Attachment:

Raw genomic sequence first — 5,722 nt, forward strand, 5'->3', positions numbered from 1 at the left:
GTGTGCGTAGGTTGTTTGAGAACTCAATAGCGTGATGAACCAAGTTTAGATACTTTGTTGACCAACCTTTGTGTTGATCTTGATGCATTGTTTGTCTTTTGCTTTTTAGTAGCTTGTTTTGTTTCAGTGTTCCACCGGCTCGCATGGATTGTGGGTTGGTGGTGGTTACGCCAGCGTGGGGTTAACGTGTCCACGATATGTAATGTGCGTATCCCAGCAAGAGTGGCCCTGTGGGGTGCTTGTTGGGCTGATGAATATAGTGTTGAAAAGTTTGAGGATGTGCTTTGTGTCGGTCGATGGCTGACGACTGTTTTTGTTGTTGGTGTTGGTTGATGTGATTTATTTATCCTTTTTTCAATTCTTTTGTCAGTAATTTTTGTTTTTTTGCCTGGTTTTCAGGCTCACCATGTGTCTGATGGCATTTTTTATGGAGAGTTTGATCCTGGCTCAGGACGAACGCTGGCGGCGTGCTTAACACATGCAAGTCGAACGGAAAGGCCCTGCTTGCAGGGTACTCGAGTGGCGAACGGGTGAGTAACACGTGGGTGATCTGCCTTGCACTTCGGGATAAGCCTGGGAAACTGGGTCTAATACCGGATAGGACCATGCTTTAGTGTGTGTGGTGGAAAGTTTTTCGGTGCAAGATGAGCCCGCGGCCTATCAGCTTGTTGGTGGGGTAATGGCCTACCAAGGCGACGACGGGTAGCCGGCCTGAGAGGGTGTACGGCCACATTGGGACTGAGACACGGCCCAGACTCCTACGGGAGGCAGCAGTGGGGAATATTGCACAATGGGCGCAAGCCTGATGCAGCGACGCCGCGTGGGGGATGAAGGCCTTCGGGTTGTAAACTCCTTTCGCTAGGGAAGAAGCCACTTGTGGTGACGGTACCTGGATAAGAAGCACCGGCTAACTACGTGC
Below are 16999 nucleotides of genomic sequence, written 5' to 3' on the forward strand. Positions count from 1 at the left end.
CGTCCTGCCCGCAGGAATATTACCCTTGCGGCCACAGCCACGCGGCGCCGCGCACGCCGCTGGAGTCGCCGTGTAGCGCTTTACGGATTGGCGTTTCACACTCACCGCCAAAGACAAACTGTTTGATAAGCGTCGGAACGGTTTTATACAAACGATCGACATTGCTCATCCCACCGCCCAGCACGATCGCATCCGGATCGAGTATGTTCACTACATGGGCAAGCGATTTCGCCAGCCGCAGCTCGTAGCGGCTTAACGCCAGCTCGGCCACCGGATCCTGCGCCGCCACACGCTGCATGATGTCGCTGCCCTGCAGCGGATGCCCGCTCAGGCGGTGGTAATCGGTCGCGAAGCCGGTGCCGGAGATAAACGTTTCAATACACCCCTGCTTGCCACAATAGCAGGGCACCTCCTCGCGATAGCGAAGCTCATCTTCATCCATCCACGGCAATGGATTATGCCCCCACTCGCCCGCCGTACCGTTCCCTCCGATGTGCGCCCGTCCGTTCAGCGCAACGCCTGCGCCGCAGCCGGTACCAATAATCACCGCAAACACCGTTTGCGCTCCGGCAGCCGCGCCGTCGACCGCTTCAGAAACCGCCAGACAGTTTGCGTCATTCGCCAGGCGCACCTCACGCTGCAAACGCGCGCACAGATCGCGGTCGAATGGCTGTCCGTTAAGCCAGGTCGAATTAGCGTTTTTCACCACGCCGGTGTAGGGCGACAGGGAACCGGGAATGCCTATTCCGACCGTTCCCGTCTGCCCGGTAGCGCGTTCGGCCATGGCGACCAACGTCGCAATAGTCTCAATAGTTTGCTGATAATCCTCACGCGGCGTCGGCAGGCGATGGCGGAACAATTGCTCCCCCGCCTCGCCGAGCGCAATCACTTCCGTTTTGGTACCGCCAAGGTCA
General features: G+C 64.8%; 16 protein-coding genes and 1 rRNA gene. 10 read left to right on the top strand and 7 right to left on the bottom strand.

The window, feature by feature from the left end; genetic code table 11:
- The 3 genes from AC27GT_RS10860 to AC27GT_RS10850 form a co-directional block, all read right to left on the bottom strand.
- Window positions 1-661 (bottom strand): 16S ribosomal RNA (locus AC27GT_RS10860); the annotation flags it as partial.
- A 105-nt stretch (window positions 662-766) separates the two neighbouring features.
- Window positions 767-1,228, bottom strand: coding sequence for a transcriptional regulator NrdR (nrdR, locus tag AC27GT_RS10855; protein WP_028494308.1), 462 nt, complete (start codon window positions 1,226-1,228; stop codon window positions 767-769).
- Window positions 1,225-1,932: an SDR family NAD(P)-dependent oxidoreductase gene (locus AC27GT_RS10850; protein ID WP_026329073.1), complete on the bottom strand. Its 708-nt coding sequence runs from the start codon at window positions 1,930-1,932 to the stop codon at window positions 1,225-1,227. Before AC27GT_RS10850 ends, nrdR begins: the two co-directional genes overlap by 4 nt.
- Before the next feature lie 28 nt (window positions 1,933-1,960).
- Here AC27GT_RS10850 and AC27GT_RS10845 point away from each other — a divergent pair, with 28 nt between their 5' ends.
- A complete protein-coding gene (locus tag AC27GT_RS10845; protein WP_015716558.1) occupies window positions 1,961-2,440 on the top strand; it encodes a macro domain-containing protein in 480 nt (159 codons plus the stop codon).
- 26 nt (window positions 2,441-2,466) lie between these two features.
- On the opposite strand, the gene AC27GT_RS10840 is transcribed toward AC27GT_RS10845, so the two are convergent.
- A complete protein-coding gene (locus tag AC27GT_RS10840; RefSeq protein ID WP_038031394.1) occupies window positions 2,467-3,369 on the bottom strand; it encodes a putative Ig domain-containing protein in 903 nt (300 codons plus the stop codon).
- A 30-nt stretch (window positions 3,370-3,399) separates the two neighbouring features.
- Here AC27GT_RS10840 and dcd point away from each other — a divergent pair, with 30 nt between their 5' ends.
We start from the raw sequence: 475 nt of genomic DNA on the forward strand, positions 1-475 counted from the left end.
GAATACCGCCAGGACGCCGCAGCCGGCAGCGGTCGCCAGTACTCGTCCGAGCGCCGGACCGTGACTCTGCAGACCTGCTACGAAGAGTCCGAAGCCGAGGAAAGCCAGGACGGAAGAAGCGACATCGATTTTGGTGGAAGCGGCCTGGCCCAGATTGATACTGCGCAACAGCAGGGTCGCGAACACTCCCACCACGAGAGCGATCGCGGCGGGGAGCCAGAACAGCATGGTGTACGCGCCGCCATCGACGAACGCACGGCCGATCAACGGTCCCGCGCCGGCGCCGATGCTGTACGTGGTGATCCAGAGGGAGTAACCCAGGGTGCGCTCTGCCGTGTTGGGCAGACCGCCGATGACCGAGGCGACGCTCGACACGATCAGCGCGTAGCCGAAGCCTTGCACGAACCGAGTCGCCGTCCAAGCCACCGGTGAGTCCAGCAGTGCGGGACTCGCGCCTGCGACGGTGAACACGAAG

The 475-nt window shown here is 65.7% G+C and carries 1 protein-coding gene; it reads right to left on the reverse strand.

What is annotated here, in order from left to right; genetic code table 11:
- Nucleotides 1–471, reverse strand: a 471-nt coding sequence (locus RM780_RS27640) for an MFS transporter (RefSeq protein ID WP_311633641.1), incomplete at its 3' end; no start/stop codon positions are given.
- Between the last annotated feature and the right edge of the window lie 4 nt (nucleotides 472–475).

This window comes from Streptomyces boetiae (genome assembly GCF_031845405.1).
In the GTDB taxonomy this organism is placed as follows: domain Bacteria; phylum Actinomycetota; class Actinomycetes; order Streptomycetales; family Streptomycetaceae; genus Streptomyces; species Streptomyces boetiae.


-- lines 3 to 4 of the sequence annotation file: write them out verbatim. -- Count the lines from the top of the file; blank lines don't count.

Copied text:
Below are 16999 nucleotides of genomic sequence, written 5' to 3' on the forward strand. Positions count from 1 at the left end.
CGTCCTGCCCGCAGGAATATTACCCTTGCGGCCACAGCCACGCGGCGCCGCGCACGCCGCTGGAGTCGCCGTGTAGCGCTTTACGGATTGGCGTTTCACACTCACCGCCAAAGACAAACTGTTTGATAAGCGTCGGAACGGTTTTATACAAACGATCGACATTGCTCATCCCACCGCCCAGCACGATCGCATCCGGATCGAGTATGTTCACTACATGGGCAAGCGATTTCGCCAGCCGCAGCTCGTAGCGGCTTAACGCCAGCTCGGCCACCGGATCCTGCGCCGCCACACGCTGCATGATGTCGCTGCCCTGCAGCGGATGCCCGCTCAGGCGGTGGTAATCGGTCGCGAAGCCGGTGCCGGAGATAAACGTTTCAATACACCCCTGCTTGCCACAATAGCAGGGCACCTCCTCGCGATAGCGAAGCTCATCTTCATCCATCCACGGCAATGGATTATGCCCCCACTCGCCCGCCGTACCGTTCCCTCCGATGTGCGCCCGTCCGTTCAGCGCAACGCCTGCGCCGCAGCCGGTACCAATAATCACCGCAAACACCGTTTGCGCTCCGGCAGCCGCGCCGTCGACCGCTTCAGAAACCGCCAGACAGTTTGCGTCATTCGCCAGGCGCACCTCACGCTGCAAACGCGCGCACAGATCGCGGTCGAATGGCTGTCCGTTAAGCCAGGTCGAATTAGCGTTTTTCACCACGCCGGTGTAGGGCGACAGGGAACCGGGAATGCCTATTCCGACCGTTCCCGTCTGCCCGGTAGCGCGTTCGGCCATGGCGACCAACGTCGCAATAGTCTCAATAGTTTGCTGATAATCCTCACGCGGCGTCGGCAGGCGATGGCGGAACAATTGCTCCCCCGCCTCGCCGAGCGCAATCACTTCCGTTTTGGTACCGCCAAGGTCA